David Njoku is a late-round tight-end option I was already interested in. Njoku’s athleticism and talent profile scream late-round upside smash. Last year he was 11th in yards per route run and sixth in YAC per reception (minimum 20 targets, per PFF). Njoku got a small bump with the suspension news to TE12 in my redraft and best ball rankings.

The final receiving threat that gets the biggest boost with clarity on Deshaun Watson‘s suspension news is Donovan Peoples-Jones. Peoples-Jones led the team with 17 deep targets last year (per PFF). He was quietly one of the best deep threats in the NFL, ranking 18th in yards per route run and passer rating when targeted deep last year (minimum 15 deep targets, per PFF). He offers spike week potential once Watson is back, so look to stash him around Week 3 or 4 in your leagues and target him late in your best ball drafts.

Andrew Erickson’s Fantasy Football Takeaways

It’s a bit surprising based on the severity of the allegations that Watson is facing, especially when comparing it to the suspensions of DeAndre Hopkins (PEDs, six games) and Calvin Ridley (gambling, one year).

Before I dive into the fantasy football implications, please consider donating to RAINN to support sexual assault survivors. We all love fantasy football, but please don’t lose sight of doing your part. Thank you.

From a football perspective, this honestly could not have worked out much better for the Browns. Per Sharp Football Stats football analyst Warren Sharp, no team has an easier schedule over the first four weeks of the season than the Cleveland Browns.

So although the Browns will be starting Jacoby Brissett from Weeks 1-6, the soft opening against the Panthers, Jets, Steelers and Falcons should give you the confidence to still have faith in drafting Browns skill players even without Watson under center.

It’s also great for those looking to bet the over on the Browns’ win total.

Nick Chubb (RB – CLE)

Nick Chubb (RB13 ADP) remains one of the safest picks across fantasy football at the Round 2/3 turn as he should see a heavy workload to open the year, then an increase in touchdown upside as the season progresses.

The best offense he played was in 2020 – 13th in points per game – which by no coincidence was Chubb’s best season from a point-per-game measure. The former Georgia back averaged 17.3 PPR points per game, which would have ranked sixth in 2021.

The 12 rushing touchdowns definitely boosted Chubb’s numbers, and scoring double-digit TDs is well within his reach, with Watson taking charge under center for the final ten games of the 2021 season.

His path to his upside is touchdowns, and that’s represented by his five top-6 weekly finishes last season – 4th among running backs.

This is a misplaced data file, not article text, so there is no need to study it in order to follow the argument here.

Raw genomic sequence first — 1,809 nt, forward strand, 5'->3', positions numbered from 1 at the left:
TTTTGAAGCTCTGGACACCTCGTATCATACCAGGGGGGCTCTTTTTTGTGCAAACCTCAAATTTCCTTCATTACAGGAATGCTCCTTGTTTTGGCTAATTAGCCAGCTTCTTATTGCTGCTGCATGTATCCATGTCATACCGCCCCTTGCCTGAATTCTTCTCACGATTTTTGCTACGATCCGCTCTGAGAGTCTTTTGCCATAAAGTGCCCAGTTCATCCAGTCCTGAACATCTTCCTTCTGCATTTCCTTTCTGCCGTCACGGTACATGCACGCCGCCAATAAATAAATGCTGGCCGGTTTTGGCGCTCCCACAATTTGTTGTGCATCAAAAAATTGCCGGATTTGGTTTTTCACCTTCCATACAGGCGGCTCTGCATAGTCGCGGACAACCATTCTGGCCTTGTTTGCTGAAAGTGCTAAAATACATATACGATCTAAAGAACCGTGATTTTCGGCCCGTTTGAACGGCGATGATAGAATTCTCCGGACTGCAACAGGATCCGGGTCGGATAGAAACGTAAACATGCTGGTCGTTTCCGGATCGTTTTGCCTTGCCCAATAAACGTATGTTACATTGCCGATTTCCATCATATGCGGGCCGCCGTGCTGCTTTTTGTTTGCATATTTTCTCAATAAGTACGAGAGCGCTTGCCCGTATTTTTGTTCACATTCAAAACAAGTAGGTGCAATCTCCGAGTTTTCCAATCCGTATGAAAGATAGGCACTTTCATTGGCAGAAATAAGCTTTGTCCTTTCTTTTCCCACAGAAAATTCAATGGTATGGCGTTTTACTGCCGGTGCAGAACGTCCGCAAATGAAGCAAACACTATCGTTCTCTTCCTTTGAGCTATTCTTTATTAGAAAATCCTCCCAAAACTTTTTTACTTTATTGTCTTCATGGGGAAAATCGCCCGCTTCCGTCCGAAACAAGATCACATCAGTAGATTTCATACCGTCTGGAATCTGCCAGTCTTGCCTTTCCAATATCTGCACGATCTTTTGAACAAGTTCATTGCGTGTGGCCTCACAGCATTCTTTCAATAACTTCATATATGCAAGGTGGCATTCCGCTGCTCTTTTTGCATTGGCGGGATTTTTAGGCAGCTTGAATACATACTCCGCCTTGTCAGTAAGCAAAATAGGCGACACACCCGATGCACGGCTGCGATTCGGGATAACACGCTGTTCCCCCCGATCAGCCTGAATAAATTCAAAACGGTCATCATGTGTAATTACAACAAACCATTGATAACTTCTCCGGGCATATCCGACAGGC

Mr. 5.0 yards per carry absurd efficiency essentially locks him into fantasy RB1 production, but a consistent lack of work on every down makes him tough to crack the top-5 unless he scores a boatload of touchdowns.

He definitely deserves a nice boost in the best ball scoring format, which favors Weeks 14-17 in the payout structure.

Amari Cooper (WR – CLE)

Amari Cooper‘s a bit more of a difficult fantasy prospect to break down. The former Cowboys wide receiver Cooper finished last season 27th in half-PPR per game (11.2), which was in line with his career average.

His nine touchdowns were a career-high, but he was volatile as ever on a weekly basis. Cooper finished as a top-10 fantasy WR thrice, but outside WR3 territory in nine other contests. Part of his boom-or-bust nature was due to the high target competition in Dallas – Cooper commanded just a 15% target share.

There is hope that he can provide a higher floor as the clear No. 1 wide receiver in Cleveland. And that floor will be accompanied by an extremely high ceiling when Watson gets back under center.

The ex-Texans quarterback fueled top fantasy WR finishes for the likes of Brandin Cooks (WR16, 2020) and Will Fuller (WR8/game, 2020) the last time he played. And prior to that, he supplemented DeAndre Hopkins as the fantasy WR4 and WR10 from 2018-2019.

With a WR9 overall finish in 2019 sandwiched between a WR18 and WR16 finish on his resume the last three years, Cooper looks the part of a top-20 floor wide receiver supplemented with a top-10 fantasy ceiling in 2022 during the latter part of the season.

However, the boom-or-bust nature of his game will likely remain a staple. Having Brissett over the first six weeks – alongside a projectable run-heavy offense – will make Cooper inconsistent.

Although Brissett can prove to be serviceable, he is a significant downgrade compared to Dak Prescott in a super high-paced offense. If Cooper only managed to finish as WR27 in 15 games with Prescott, it’s hard to be optimistic about him as the Browns WR1 or your fantasy WR2.